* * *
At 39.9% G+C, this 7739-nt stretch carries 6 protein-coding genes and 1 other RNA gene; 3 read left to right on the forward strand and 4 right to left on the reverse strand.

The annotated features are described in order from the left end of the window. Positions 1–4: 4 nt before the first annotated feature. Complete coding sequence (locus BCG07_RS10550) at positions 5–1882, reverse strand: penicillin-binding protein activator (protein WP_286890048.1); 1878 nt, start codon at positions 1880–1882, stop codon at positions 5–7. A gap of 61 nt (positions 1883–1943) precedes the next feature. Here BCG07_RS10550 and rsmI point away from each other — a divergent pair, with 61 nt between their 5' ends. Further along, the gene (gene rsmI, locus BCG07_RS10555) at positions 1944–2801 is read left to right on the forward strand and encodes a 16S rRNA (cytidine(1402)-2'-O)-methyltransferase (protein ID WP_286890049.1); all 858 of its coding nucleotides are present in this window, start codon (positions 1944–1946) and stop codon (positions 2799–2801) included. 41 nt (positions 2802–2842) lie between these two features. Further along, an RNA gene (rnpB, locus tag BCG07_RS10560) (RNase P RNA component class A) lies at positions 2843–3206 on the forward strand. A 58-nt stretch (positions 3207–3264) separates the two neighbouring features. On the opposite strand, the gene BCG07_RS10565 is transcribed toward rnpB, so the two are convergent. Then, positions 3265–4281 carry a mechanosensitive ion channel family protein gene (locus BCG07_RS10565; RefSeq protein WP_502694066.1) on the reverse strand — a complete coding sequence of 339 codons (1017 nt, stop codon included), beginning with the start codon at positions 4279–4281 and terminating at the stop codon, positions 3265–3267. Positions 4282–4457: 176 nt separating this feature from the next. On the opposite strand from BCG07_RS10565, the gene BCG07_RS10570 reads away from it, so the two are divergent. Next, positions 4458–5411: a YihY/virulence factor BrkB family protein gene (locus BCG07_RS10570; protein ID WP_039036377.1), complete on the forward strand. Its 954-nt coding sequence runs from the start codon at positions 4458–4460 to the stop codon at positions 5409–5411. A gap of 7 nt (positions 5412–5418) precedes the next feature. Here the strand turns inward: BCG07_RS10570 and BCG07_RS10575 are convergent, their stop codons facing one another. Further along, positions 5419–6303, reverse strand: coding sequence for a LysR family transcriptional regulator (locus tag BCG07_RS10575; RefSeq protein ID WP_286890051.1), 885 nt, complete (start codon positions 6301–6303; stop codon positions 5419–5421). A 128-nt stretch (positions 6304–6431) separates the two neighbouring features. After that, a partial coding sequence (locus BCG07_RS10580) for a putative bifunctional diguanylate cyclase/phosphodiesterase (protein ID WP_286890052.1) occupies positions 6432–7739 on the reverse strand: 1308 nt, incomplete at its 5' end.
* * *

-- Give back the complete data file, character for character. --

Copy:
At 39.9% G+C, this 7739-nt stretch carries 6 protein-coding genes and 1 other RNA gene; 3 read left to right on the forward strand and 4 right to left on the reverse strand.

The annotated features are described in order from the left end of the window. Positions 1–4: 4 nt before the first annotated feature. Complete coding sequence (locus BCG07_RS10550) at positions 5–1882, reverse strand: penicillin-binding protein activator (protein WP_286890048.1); 1878 nt, start codon at positions 1880–1882, stop codon at positions 5–7. A gap of 61 nt (positions 1883–1943) precedes the next feature. Here BCG07_RS10550 and rsmI point away from each other — a divergent pair, with 61 nt between their 5' ends. Further along, the gene (gene rsmI, locus BCG07_RS10555) at positions 1944–2801 is read left to right on the forward strand and encodes a 16S rRNA (cytidine(1402)-2'-O)-methyltransferase (protein ID WP_286890049.1); all 858 of its coding nucleotides are present in this window, start codon (positions 1944–1946) and stop codon (positions 2799–2801) included. 41 nt (positions 2802–2842) lie between these two features. Further along, an RNA gene (rnpB, locus tag BCG07_RS10560) (RNase P RNA component class A) lies at positions 2843–3206 on the forward strand. A 58-nt stretch (positions 3207–3264) separates the two neighbouring features. On the opposite strand, the gene BCG07_RS10565 is transcribed toward rnpB, so the two are convergent. Then, positions 3265–4281 carry a mechanosensitive ion channel family protein gene (locus BCG07_RS10565; RefSeq protein WP_502694066.1) on the reverse strand — a complete coding sequence of 339 codons (1017 nt, stop codon included), beginning with the start codon at positions 4279–4281 and terminating at the stop codon, positions 3265–3267. Positions 4282–4457: 176 nt separating this feature from the next. On the opposite strand from BCG07_RS10565, the gene BCG07_RS10570 reads away from it, so the two are divergent. Next, positions 4458–5411: a YihY/virulence factor BrkB family protein gene (locus BCG07_RS10570; protein ID WP_039036377.1), complete on the forward strand. Its 954-nt coding sequence runs from the start codon at positions 4458–4460 to the stop codon at positions 5409–5411. A gap of 7 nt (positions 5412–5418) precedes the next feature. Here the strand turns inward: BCG07_RS10570 and BCG07_RS10575 are convergent, their stop codons facing one another. Further along, positions 5419–6303, reverse strand: coding sequence for a LysR family transcriptional regulator (locus tag BCG07_RS10575; RefSeq protein ID WP_286890051.1), 885 nt, complete (start codon positions 6301–6303; stop codon positions 5419–5421). A 128-nt stretch (positions 6304–6431) separates the two neighbouring features. After that, a partial coding sequence (locus BCG07_RS10580) for a putative bifunctional diguanylate cyclase/phosphodiesterase (protein ID WP_286890052.1) occupies positions 6432–7739 on the reverse strand: 1308 nt, incomplete at its 5' end.